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Vota Húsavik Shorey (Sandoy)


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Húsavik Shorey (Sandoy) Swell Statistics, Febbraio: All Swell – Any Wind

The graph describes the variation of swells directed at Húsavik Shorey (Sandoy) through a typical February, based on 2664 NWW3 model predictions since 2007 (values every 3 hours). The wave model does not forecast wind and surf right at the coast so we have chosen the best grid node based on what we know about Húsavik Shorey (Sandoy). In this particular case the best grid node is 23 km away (14 miles).

The rose diagram illustrates the distribution of swell directions and swell sizes, while the graph at the bottom shows the same thing without direction information. Five colours represent increasing wave sizes. Very small swells of less than 0.5m (1.5 feet) high are shown in blue. These occurred only 62% of the time. Green and yellow represent increasing swell sizes and red illustrates the highest swells, greater than >3m (>10ft). In each graph, the area of any colour is proportional to how frequently that size swell was forecast.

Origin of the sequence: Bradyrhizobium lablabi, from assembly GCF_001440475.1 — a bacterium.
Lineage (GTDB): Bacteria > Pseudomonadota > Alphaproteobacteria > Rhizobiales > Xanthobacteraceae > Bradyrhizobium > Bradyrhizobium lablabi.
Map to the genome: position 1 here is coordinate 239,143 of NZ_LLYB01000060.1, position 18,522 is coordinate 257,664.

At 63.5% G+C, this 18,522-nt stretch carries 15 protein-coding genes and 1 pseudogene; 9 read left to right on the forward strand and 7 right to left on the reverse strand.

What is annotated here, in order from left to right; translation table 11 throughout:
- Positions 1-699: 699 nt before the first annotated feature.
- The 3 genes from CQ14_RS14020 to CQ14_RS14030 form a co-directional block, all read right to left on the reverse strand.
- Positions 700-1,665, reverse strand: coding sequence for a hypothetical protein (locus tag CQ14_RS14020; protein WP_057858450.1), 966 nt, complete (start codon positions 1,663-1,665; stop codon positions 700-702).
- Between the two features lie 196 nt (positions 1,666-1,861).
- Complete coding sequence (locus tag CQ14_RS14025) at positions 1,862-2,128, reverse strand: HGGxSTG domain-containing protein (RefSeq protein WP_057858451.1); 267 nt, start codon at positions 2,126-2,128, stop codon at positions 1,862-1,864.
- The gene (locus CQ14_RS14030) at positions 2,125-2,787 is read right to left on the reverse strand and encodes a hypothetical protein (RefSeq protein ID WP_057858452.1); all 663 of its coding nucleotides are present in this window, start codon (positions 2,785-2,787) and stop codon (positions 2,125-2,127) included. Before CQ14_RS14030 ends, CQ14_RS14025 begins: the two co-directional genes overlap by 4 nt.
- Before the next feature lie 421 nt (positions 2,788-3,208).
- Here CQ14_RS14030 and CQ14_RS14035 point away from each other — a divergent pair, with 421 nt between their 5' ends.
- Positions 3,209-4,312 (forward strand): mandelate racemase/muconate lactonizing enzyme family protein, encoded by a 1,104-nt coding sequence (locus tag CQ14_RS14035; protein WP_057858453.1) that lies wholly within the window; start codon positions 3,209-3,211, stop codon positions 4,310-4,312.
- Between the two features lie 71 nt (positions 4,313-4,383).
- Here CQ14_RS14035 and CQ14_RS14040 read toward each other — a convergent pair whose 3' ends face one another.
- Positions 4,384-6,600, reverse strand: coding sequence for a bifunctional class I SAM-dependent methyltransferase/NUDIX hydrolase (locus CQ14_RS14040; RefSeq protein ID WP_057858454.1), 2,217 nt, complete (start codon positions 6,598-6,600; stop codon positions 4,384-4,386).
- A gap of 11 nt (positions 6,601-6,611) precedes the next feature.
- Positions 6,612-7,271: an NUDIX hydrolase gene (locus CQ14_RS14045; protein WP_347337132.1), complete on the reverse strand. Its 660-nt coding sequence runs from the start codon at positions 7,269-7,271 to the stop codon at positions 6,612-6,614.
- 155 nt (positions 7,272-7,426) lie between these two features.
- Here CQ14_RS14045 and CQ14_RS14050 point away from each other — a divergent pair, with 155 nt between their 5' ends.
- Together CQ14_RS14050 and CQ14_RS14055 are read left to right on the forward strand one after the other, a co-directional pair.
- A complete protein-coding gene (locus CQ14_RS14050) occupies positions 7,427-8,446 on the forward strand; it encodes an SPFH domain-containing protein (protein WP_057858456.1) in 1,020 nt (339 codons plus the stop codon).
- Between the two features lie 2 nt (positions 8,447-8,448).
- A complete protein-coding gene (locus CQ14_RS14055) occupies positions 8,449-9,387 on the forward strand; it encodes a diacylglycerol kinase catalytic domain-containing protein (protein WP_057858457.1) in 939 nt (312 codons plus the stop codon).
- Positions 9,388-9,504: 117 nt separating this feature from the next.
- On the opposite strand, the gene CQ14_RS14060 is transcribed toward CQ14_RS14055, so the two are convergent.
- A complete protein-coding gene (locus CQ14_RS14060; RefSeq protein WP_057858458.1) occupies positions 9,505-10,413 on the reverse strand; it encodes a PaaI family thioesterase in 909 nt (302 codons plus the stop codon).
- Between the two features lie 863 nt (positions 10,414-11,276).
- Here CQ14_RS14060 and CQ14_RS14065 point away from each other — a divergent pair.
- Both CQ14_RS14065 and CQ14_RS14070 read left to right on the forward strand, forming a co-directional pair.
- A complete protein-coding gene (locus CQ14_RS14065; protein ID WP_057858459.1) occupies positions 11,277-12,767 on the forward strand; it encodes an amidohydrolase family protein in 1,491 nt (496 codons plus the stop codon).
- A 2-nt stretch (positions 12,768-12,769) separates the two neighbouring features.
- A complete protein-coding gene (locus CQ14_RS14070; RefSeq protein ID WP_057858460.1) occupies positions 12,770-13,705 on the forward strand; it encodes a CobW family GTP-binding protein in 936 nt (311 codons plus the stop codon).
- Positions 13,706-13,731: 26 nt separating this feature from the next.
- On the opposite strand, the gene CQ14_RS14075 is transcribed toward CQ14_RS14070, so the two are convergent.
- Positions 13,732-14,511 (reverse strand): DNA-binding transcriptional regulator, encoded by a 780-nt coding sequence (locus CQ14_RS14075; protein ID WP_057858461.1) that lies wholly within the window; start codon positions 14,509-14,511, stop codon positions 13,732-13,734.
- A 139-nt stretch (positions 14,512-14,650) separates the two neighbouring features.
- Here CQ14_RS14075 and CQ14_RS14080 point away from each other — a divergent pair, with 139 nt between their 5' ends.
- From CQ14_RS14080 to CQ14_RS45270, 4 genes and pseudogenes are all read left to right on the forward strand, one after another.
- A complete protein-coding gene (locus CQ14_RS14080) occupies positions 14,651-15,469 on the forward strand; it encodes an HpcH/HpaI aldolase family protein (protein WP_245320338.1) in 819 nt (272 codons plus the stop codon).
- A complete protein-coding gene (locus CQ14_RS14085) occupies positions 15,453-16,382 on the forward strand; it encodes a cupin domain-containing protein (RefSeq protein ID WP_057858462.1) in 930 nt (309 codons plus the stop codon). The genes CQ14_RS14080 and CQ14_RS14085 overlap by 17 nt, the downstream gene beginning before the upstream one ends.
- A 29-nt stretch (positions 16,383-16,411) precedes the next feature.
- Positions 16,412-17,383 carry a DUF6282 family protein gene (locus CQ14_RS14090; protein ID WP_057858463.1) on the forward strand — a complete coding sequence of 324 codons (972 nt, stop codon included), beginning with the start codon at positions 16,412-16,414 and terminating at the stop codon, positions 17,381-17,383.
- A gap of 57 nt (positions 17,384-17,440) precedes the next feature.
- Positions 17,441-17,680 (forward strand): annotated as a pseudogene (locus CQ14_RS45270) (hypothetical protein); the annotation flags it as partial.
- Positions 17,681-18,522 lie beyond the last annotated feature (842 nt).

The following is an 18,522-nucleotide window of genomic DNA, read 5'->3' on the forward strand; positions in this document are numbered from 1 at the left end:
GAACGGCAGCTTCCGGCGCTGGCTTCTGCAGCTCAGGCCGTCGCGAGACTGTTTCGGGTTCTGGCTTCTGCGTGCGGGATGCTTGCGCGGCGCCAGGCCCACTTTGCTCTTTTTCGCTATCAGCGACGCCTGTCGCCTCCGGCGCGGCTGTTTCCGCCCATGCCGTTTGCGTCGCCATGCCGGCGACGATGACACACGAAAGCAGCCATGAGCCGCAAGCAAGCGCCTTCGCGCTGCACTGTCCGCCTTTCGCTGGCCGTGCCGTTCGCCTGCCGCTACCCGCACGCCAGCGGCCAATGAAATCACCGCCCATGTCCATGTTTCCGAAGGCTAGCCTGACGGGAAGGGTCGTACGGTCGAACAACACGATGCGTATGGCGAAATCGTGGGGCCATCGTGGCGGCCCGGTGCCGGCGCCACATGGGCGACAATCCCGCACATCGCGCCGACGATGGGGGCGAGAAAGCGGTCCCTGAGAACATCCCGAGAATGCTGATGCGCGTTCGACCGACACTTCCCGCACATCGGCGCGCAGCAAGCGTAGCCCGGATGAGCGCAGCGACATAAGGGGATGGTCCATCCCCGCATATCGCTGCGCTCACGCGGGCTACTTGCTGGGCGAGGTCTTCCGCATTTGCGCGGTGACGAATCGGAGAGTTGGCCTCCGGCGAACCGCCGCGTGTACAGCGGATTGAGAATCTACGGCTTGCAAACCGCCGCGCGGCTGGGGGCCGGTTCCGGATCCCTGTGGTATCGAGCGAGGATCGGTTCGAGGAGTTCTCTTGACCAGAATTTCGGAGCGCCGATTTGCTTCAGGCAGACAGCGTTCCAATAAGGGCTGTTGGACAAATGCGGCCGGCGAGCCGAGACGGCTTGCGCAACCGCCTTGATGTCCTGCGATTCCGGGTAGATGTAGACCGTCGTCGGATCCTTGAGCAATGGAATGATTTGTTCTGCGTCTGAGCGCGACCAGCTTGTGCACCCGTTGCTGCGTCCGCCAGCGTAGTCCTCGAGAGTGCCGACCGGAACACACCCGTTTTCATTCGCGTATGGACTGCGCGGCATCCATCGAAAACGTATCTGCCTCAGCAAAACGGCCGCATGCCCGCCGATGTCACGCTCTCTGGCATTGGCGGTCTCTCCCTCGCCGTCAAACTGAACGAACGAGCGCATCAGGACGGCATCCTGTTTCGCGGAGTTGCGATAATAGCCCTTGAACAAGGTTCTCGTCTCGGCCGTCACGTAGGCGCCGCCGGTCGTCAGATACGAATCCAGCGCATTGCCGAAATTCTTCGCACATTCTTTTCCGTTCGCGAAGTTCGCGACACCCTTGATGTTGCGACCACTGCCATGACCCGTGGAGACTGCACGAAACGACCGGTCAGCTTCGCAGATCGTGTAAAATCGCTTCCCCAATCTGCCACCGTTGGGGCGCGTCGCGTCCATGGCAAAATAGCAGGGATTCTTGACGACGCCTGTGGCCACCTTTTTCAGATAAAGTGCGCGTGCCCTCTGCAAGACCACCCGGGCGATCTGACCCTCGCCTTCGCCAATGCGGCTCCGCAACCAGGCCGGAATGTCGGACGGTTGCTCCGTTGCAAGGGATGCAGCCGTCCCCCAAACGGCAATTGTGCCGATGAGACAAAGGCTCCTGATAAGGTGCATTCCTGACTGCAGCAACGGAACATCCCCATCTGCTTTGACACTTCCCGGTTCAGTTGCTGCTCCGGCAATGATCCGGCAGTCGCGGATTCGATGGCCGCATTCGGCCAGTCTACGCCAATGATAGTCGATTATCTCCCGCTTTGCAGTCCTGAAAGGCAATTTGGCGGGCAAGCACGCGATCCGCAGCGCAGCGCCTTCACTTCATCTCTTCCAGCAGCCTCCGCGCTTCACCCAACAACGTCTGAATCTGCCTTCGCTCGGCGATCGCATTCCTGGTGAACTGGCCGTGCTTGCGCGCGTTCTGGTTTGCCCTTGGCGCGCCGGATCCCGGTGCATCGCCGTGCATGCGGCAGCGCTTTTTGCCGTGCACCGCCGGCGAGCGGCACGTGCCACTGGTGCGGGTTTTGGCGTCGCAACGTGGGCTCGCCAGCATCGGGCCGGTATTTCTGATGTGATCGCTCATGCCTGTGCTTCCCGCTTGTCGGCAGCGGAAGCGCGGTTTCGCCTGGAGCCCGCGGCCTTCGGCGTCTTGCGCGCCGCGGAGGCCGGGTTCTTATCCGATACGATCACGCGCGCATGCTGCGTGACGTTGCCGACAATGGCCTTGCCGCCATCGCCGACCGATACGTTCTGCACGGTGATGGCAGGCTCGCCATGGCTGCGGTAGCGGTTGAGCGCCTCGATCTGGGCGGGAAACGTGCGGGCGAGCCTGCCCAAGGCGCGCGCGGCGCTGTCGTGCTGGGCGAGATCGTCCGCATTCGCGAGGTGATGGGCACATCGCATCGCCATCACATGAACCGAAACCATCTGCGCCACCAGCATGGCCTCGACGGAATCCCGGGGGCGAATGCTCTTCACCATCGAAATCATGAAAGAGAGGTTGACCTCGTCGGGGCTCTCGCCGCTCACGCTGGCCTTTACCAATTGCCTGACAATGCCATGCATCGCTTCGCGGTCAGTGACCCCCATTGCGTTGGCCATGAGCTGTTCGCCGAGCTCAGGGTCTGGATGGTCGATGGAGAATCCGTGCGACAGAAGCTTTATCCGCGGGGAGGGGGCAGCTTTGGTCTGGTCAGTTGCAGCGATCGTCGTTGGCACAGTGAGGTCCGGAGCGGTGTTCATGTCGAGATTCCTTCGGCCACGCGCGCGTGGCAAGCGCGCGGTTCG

The diagram suggests that the most common swell direction, shown by the longest spokes, was ENE, whereas the the dominant wind blows from the SSW. Because the wave model grid is away from the coast, sometimes a strong offshore wind blows largest waves away from Húsavik Shorey (Sandoy) and out to sea. We group these with the no surf category of the bar chart. To keep it simple we don't show these in the rose diagram. Because wind determines whether or not waves are good for surfing at Húsavik Shorey (Sandoy), you can view an alternative image that shows only the swells that were expected to coincide with glassy or offshore wind conditions. Over an average February, swells large enough to cause clean enough to surf waves at Húsavik Shorey (Sandoy) run for about 30% of the time.

IMPORTANT: Beta version feature! Swell heights are open water values from NWW3. There is no attempt to model near-shore effects. Coastal wave heights will generally be less, especially if the break does not have unobstructed exposure to the open ocean.